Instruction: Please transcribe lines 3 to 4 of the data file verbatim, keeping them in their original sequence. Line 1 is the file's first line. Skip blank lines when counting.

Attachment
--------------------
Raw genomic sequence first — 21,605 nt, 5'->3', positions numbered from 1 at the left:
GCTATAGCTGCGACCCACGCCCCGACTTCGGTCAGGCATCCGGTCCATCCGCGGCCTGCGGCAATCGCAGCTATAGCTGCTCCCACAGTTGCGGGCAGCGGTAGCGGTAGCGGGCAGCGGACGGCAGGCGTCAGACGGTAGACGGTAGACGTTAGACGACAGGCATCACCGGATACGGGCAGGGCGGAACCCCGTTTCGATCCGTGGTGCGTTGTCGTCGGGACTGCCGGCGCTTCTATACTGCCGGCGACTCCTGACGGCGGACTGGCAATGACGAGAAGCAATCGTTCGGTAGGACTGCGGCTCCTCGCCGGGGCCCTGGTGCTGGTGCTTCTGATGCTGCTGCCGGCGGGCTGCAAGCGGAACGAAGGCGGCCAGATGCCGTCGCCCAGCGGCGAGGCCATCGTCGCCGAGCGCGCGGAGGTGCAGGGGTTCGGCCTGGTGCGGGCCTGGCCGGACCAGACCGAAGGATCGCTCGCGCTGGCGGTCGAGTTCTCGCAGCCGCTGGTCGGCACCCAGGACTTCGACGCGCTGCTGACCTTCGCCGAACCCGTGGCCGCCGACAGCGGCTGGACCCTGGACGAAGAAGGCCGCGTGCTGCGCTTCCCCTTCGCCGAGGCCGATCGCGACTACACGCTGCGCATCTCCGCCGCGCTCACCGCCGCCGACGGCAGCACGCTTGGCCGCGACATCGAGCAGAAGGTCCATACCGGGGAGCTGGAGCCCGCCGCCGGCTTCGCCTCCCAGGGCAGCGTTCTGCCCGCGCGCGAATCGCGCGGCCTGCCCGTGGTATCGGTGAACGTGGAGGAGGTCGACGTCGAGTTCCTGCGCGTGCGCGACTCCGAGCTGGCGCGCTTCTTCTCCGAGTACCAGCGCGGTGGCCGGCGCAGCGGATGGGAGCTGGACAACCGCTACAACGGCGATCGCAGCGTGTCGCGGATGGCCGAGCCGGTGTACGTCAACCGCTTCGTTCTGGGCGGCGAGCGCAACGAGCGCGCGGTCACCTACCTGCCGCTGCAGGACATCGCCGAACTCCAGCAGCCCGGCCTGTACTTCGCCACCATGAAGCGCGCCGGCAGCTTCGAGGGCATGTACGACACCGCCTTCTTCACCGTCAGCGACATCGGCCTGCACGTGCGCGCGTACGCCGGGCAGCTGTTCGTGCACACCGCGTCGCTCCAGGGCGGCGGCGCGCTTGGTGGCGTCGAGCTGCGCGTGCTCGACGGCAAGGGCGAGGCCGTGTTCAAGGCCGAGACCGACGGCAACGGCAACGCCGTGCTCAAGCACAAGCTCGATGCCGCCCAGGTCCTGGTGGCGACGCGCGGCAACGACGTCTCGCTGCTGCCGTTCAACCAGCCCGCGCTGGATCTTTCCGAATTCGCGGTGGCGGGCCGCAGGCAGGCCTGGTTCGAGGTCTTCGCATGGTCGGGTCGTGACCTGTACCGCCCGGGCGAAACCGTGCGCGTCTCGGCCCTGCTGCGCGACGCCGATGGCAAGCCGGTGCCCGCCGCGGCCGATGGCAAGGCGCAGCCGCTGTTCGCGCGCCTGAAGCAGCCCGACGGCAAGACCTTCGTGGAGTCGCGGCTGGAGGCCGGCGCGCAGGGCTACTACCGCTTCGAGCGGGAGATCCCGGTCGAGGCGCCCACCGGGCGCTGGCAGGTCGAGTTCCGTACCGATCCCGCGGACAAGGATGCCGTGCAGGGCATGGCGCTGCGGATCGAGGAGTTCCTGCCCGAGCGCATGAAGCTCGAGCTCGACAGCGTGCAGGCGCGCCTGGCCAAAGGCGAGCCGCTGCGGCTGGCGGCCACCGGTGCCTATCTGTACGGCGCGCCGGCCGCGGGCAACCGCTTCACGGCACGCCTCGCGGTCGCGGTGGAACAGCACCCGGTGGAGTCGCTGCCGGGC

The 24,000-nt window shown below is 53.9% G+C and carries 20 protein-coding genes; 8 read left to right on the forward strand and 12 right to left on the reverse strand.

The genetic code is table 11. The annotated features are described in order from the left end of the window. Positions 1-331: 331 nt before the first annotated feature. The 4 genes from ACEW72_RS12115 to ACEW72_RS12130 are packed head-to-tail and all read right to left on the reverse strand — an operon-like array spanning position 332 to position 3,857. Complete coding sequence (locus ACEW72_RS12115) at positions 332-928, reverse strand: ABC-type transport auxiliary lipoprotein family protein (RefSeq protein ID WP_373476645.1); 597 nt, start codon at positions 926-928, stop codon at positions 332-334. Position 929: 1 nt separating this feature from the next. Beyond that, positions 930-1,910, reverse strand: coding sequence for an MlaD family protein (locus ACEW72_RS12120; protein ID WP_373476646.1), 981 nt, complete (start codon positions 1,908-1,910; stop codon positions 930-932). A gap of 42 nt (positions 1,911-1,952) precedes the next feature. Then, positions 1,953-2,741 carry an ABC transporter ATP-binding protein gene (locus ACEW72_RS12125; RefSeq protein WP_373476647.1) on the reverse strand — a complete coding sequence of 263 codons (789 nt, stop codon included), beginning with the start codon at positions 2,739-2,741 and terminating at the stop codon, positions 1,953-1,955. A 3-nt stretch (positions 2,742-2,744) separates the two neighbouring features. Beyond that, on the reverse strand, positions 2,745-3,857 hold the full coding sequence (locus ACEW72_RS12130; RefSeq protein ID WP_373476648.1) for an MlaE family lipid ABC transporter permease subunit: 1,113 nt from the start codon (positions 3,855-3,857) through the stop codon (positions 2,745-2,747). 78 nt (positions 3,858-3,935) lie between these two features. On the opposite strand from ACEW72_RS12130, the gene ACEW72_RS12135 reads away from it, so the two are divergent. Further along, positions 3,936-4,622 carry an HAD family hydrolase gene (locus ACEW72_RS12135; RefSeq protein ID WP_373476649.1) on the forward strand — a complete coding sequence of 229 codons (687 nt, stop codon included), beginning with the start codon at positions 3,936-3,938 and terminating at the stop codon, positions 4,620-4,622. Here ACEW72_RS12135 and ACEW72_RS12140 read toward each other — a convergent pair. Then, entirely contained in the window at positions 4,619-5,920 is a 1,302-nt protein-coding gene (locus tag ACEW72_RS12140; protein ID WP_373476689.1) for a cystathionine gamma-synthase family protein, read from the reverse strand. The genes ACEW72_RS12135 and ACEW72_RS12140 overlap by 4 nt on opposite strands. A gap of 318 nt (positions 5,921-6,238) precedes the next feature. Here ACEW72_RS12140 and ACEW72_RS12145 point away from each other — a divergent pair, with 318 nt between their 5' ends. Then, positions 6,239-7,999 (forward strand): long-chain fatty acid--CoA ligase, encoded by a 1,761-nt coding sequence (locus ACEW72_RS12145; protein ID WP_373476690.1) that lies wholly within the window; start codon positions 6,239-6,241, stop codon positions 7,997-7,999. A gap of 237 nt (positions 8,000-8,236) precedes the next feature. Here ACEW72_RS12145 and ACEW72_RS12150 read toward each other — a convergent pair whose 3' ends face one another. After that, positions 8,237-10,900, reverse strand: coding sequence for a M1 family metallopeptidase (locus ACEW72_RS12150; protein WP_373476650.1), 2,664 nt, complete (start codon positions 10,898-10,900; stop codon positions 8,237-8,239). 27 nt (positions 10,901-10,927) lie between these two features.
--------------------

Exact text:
The 24,000-nt window shown below is 53.9% G+C and carries 20 protein-coding genes; 8 read left to right on the forward strand and 12 right to left on the reverse strand.

The genetic code is table 11. The annotated features are described in order from the left end of the window. Positions 1-331: 331 nt before the first annotated feature. The 4 genes from ACEW72_RS12115 to ACEW72_RS12130 are packed head-to-tail and all read right to left on the reverse strand — an operon-like array spanning position 332 to position 3,857. Complete coding sequence (locus ACEW72_RS12115) at positions 332-928, reverse strand: ABC-type transport auxiliary lipoprotein family protein (RefSeq protein ID WP_373476645.1); 597 nt, start codon at positions 926-928, stop codon at positions 332-334. Position 929: 1 nt separating this feature from the next. Beyond that, positions 930-1,910, reverse strand: coding sequence for an MlaD family protein (locus ACEW72_RS12120; protein ID WP_373476646.1), 981 nt, complete (start codon positions 1,908-1,910; stop codon positions 930-932). A gap of 42 nt (positions 1,911-1,952) precedes the next feature. Then, positions 1,953-2,741 carry an ABC transporter ATP-binding protein gene (locus ACEW72_RS12125; RefSeq protein WP_373476647.1) on the reverse strand — a complete coding sequence of 263 codons (789 nt, stop codon included), beginning with the start codon at positions 2,739-2,741 and terminating at the stop codon, positions 1,953-1,955. A 3-nt stretch (positions 2,742-2,744) separates the two neighbouring features. Beyond that, on the reverse strand, positions 2,745-3,857 hold the full coding sequence (locus ACEW72_RS12130; RefSeq protein ID WP_373476648.1) for an MlaE family lipid ABC transporter permease subunit: 1,113 nt from the start codon (positions 3,855-3,857) through the stop codon (positions 2,745-2,747). 78 nt (positions 3,858-3,935) lie between these two features. On the opposite strand from ACEW72_RS12130, the gene ACEW72_RS12135 reads away from it, so the two are divergent. Further along, positions 3,936-4,622 carry an HAD family hydrolase gene (locus ACEW72_RS12135; RefSeq protein ID WP_373476649.1) on the forward strand — a complete coding sequence of 229 codons (687 nt, stop codon included), beginning with the start codon at positions 3,936-3,938 and terminating at the stop codon, positions 4,620-4,622. Here ACEW72_RS12135 and ACEW72_RS12140 read toward each other — a convergent pair. Then, entirely contained in the window at positions 4,619-5,920 is a 1,302-nt protein-coding gene (locus tag ACEW72_RS12140; protein ID WP_373476689.1) for a cystathionine gamma-synthase family protein, read from the reverse strand. The genes ACEW72_RS12135 and ACEW72_RS12140 overlap by 4 nt on opposite strands. A gap of 318 nt (positions 5,921-6,238) precedes the next feature. Here ACEW72_RS12140 and ACEW72_RS12145 point away from each other — a divergent pair, with 318 nt between their 5' ends. Then, positions 6,239-7,999 (forward strand): long-chain fatty acid--CoA ligase, encoded by a 1,761-nt coding sequence (locus ACEW72_RS12145; protein ID WP_373476690.1) that lies wholly within the window; start codon positions 6,239-6,241, stop codon positions 7,997-7,999. A gap of 237 nt (positions 8,000-8,236) precedes the next feature. Here ACEW72_RS12145 and ACEW72_RS12150 read toward each other — a convergent pair whose 3' ends face one another. After that, positions 8,237-10,900, reverse strand: coding sequence for a M1 family metallopeptidase (locus ACEW72_RS12150; protein WP_373476650.1), 2,664 nt, complete (start codon positions 10,898-10,900; stop codon positions 8,237-8,239). 27 nt (positions 10,901-10,927) lie between these two features.